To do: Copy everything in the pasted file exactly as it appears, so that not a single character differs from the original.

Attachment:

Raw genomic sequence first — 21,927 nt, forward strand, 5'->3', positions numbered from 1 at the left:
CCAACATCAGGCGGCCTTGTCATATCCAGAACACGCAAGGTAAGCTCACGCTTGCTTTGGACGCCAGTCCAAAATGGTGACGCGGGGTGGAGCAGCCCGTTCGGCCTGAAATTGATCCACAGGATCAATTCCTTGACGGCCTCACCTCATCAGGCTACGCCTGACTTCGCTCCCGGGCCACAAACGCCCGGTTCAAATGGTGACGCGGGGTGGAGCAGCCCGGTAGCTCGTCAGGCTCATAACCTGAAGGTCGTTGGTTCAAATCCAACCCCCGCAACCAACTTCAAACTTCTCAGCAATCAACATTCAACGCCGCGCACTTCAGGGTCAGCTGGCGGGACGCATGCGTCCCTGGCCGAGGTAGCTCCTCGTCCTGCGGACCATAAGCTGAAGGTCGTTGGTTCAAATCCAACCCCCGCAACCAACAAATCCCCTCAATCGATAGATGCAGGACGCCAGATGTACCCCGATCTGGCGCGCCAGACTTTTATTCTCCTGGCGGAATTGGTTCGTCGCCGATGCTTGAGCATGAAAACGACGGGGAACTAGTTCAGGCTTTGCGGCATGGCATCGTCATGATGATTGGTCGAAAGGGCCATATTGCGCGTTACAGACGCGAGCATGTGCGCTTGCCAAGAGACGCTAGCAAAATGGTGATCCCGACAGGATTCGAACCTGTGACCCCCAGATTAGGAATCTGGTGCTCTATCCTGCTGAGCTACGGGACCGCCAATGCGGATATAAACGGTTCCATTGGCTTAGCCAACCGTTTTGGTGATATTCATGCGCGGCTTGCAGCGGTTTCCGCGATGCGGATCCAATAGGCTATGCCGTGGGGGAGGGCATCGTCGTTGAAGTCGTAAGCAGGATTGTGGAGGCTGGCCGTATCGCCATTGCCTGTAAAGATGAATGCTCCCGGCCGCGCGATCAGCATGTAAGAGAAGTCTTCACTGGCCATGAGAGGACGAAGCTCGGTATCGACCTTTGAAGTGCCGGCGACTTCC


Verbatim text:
Raw genomic sequence first — 21,927 nt, forward strand, 5'->3', positions numbered from 1 at the left:
CCAACATCAGGCGGCCTTGTCATATCCAGAACACGCAAGGTAAGCTCACGCTTGCTTTGGACGCCAGTCCAAAATGGTGACGCGGGGTGGAGCAGCCCGTTCGGCCTGAAATTGATCCACAGGATCAATTCCTTGACGGCCTCACCTCATCAGGCTACGCCTGACTTCGCTCCCGGGCCACAAACGCCCGGTTCAAATGGTGACGCGGGGTGGAGCAGCCCGGTAGCTCGTCAGGCTCATAACCTGAAGGTCGTTGGTTCAAATCCAACCCCCGCAACCAACTTCAAACTTCTCAGCAATCAACATTCAACGCCGCGCACTTCAGGGTCAGCTGGCGGGACGCATGCGTCCCTGGCCGAGGTAGCTCCTCGTCCTGCGGACCATAAGCTGAAGGTCGTTGGTTCAAATCCAACCCCCGCAACCAACAAATCCCCTCAATCGATAGATGCAGGACGCCAGATGTACCCCGATCTGGCGCGCCAGACTTTTATTCTCCTGGCGGAATTGGTTCGTCGCCGATGCTTGAGCATGAAAACGACGGGGAACTAGTTCAGGCTTTGCGGCATGGCATCGTCATGATGATTGGTCGAAAGGGCCATATTGCGCGTTACAGACGCGAGCATGTGCGCTTGCCAAGAGACGCTAGCAAAATGGTGATCCCGACAGGATTCGAACCTGTGACCCCCAGATTAGGAATCTGGTGCTCTATCCTGCTGAGCTACGGGACCGCCAATGCGGATATAAACGGTTCCATTGGCTTAGCCAACCGTTTTGGTGATATTCATGCGCGGCTTGCAGCGGTTTCCGCGATGCGGATCCAATAGGCTATGCCGTGGGGGAGGGCATCGTCGTTGAAGTCGTAAGCAGGATTGTGGAGGCTGGCCGTATCGCCATTGCCTGTAAAGATGAATGCTCCCGGCCGCGCGATCAGCATGTAAGAGAAGTCTTCACTGGCCATGAGAGGACGAAGCTCGGTATCGACCTTTGAAGTGCCGGCGACTTCC